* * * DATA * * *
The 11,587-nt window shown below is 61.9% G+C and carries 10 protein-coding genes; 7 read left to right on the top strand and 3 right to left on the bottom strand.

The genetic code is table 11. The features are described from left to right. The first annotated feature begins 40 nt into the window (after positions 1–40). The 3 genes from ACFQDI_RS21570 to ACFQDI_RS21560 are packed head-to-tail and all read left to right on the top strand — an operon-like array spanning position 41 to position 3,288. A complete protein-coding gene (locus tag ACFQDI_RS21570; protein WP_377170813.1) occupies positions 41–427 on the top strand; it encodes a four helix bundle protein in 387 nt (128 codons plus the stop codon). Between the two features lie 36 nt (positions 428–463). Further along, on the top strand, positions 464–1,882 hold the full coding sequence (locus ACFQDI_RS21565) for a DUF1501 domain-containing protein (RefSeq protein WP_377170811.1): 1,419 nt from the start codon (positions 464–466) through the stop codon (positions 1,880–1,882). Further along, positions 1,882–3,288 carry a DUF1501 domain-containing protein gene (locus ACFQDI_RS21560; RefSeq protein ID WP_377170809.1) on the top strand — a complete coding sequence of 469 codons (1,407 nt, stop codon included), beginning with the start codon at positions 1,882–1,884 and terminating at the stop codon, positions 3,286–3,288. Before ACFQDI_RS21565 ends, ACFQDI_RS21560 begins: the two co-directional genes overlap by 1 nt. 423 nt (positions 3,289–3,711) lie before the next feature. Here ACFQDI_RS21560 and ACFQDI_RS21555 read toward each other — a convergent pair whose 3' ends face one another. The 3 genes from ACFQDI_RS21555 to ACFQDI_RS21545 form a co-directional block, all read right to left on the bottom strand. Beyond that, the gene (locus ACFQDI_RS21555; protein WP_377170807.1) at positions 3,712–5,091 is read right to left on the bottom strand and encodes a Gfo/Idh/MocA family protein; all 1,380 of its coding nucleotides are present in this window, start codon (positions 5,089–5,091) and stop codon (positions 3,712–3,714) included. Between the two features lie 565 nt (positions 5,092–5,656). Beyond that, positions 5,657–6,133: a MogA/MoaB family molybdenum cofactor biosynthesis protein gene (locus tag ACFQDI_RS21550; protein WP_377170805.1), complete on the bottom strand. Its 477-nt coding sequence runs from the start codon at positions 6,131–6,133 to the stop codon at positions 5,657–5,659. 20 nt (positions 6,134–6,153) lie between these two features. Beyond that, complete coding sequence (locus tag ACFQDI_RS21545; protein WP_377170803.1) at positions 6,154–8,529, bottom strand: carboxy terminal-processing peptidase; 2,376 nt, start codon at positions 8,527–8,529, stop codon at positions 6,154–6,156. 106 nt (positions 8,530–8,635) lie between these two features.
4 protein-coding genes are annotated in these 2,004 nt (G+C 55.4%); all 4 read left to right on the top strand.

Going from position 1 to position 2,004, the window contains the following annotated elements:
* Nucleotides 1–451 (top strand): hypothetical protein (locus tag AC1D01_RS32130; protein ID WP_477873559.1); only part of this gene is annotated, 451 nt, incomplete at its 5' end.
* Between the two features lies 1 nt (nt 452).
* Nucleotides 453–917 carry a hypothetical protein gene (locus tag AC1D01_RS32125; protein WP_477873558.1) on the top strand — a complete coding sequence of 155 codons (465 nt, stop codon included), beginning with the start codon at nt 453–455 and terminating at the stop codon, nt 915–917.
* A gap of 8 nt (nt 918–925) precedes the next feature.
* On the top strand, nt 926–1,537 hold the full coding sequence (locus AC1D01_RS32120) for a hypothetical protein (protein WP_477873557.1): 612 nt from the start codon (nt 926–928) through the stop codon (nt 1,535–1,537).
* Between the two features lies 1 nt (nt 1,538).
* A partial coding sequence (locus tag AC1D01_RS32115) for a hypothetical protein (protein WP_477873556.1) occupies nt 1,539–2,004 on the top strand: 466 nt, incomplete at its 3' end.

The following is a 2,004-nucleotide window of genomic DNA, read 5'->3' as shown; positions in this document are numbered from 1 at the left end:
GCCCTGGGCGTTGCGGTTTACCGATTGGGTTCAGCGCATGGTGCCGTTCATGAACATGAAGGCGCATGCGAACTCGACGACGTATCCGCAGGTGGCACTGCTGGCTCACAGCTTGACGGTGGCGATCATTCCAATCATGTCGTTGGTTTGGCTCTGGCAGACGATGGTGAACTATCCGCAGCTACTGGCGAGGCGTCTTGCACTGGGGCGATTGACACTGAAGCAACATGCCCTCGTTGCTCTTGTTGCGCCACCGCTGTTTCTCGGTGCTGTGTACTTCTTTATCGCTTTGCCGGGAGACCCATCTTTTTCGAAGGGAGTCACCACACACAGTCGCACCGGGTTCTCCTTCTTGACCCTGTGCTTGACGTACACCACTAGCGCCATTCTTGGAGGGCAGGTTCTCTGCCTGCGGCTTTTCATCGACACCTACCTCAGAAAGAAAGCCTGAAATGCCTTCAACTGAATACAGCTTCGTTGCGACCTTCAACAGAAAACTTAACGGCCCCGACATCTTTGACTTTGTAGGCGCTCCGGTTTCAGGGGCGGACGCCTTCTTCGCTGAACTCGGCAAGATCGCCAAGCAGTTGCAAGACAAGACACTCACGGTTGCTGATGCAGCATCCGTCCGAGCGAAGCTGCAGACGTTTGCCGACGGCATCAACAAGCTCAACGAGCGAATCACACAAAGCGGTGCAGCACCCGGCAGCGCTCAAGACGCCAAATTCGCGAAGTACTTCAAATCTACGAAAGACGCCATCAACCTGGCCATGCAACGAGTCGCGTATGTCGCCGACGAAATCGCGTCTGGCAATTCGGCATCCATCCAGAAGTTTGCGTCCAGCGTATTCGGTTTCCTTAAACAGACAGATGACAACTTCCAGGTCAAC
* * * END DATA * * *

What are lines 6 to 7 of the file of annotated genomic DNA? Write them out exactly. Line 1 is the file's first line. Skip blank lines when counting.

* Between the two features lies 1 nt (nt 452).
* Nucleotides 453–917 carry a hypothetical protein gene (locus tag AC1D01_RS32125; protein WP_477873558.1) on the top strand — a complete coding sequence of 155 codons (465 nt, stop codon included), beginning with the start codon at nt 453–455 and terminating at the stop codon, nt 915–917.